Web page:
FREDONIA, Ariz. - A judge in the United States District Court in Phoenix Jan. 24 ruled in favor of the Jacob-Ryan Vegetation Management Project proposed by the Kaibab National Forest.
The U.S. Forest Service won summary judgment in a lawsuit filed by the Center for Biological Diversity and the Sierra Club. The groups sought to halt the project over concerns for the northern goshawk.
The Town of Fredonia, Ariz., and Kane County, Utah, also intervened on behalf of the U.S. Forest Service.
The Jacob-Ryan project calls for mechanical thinning and prescribed burning treatments on about 25,000 acres of predominantly ponderosa pine forest surrounding Jacob Lake, Ariz.
The Kaibab National Forest maintains the project will improve goshawk habitat by thinning an overstocked forest and restoring fire to a fire-evolved ecosystem.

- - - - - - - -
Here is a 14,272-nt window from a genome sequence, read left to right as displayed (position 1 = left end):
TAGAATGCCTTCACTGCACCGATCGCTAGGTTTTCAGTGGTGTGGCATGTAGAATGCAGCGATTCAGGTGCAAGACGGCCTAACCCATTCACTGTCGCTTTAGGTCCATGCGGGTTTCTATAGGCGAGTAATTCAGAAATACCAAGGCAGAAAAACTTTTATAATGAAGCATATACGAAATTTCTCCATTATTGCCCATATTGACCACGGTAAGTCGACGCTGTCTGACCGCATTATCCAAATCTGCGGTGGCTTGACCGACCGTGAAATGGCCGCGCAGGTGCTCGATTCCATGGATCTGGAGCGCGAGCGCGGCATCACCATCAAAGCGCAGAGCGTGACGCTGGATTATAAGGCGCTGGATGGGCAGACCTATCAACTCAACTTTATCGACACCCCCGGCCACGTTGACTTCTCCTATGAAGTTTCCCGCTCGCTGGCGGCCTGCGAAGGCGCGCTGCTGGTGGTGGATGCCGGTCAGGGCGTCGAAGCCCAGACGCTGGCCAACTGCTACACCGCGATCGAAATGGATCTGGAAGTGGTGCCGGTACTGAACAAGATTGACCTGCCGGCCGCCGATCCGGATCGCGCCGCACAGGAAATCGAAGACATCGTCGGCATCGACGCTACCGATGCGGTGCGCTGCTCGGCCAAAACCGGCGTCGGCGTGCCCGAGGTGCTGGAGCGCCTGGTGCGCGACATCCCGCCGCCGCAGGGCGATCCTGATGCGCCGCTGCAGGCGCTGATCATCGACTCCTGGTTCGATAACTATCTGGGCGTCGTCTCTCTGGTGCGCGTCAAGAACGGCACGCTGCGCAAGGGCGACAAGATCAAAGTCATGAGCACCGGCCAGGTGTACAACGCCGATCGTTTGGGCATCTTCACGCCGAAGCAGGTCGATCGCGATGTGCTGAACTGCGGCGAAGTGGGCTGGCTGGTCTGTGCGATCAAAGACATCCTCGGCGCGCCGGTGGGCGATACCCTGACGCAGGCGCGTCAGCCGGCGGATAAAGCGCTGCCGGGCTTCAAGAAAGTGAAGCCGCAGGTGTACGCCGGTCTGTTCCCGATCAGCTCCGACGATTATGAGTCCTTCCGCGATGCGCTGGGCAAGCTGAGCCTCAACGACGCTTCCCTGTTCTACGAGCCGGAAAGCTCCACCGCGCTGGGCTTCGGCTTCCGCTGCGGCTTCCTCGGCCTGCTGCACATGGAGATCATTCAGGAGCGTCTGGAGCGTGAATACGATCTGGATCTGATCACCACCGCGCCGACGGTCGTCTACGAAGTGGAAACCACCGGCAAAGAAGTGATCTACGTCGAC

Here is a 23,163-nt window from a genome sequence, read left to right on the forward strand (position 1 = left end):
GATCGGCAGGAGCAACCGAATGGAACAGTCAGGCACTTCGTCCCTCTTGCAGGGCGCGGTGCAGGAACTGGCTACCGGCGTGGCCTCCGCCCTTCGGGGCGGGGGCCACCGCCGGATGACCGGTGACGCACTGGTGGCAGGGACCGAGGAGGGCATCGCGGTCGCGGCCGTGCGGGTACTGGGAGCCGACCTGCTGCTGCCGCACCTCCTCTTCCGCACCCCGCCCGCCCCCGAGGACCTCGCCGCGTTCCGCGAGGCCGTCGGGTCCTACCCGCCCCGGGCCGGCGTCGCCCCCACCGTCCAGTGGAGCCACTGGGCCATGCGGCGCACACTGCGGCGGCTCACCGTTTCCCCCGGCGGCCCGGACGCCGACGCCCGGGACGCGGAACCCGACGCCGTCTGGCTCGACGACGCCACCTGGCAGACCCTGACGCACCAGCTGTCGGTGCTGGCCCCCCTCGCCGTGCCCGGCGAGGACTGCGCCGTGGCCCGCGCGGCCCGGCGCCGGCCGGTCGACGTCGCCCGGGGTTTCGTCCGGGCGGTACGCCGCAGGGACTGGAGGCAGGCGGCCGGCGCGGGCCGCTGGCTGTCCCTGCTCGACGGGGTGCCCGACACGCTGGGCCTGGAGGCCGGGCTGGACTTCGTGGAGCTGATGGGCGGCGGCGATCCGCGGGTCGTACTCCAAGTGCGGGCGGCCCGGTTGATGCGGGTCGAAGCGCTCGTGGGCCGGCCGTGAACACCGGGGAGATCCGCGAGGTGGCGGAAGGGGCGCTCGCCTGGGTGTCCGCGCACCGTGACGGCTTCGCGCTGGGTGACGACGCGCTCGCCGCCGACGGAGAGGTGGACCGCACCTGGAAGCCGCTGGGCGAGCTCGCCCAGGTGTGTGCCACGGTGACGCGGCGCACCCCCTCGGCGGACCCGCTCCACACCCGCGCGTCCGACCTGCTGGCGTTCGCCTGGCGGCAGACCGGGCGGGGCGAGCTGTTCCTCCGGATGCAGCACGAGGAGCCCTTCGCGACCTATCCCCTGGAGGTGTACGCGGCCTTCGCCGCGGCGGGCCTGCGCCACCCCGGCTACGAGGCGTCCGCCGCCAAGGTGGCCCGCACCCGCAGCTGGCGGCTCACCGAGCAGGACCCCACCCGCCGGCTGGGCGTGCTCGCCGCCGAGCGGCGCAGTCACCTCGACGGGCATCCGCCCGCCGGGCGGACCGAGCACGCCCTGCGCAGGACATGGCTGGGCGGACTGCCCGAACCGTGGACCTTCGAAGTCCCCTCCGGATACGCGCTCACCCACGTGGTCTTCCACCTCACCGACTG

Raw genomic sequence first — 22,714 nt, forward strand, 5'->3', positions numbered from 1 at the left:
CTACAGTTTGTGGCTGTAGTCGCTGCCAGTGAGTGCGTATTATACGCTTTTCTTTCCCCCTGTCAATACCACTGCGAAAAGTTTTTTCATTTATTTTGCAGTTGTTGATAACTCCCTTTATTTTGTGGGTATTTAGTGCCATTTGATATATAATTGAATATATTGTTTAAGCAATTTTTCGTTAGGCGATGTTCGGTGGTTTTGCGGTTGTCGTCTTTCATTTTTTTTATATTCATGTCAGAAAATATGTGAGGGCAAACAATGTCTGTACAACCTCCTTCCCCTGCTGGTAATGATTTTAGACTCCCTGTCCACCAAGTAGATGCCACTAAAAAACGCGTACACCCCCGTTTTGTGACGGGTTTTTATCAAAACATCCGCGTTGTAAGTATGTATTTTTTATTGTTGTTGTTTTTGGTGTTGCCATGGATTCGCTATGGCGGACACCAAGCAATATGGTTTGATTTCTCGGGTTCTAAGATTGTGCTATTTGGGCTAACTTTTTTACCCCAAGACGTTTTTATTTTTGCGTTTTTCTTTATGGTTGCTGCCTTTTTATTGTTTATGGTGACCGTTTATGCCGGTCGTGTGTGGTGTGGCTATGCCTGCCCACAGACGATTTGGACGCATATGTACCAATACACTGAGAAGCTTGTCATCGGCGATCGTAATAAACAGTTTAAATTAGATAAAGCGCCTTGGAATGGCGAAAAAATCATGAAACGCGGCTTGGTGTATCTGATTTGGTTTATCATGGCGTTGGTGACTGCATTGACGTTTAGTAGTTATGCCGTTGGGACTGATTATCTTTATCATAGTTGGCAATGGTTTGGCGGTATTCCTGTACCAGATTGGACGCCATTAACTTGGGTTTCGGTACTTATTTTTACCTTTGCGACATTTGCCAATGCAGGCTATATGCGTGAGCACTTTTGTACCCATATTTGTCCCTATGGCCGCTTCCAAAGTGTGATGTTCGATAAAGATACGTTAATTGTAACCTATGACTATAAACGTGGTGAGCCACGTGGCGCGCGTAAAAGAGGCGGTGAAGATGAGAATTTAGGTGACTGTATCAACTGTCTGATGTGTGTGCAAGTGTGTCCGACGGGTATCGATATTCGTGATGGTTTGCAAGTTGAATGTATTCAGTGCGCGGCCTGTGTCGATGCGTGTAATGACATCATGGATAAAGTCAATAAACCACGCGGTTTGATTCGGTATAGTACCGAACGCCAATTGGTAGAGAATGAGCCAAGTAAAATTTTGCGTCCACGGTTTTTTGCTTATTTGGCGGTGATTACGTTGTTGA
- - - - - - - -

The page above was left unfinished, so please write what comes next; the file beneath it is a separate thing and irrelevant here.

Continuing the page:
The U.S. Forest Service considers the northern goshawk, a predatory raptor, a sensitive species.
Planners also maintain that thinning and burning treatments will create a more resilient ecosystem, while reducing the threats of large-scale wildfire, insects and disease.
"Thanks to the hard work and perseverance of our employees, and support from our local communities, we can move forward to help protect the habitat and the forest from high intensity wildfire," said North Kaibab District Ranger Randall Walker.
First proposed in 1998, the Forest Service has revised the Jacob-Ryan multiple times because of controversy over the size of trees to be thinned. The current project imposes no size restrictions, though planners estimate that less than 2 percent of trees removed could be greater than 16 inches in diameter.
Forest managers plan to begin project implementation this year and expect work to continue for five to seven years.
More information about the Jacob-Ryan project is available at www.fs.usda.gov/kaibab.
More information is also available from Public Affairs Specialist Patrick Lair at (928) 643-8172 or email@example.com.
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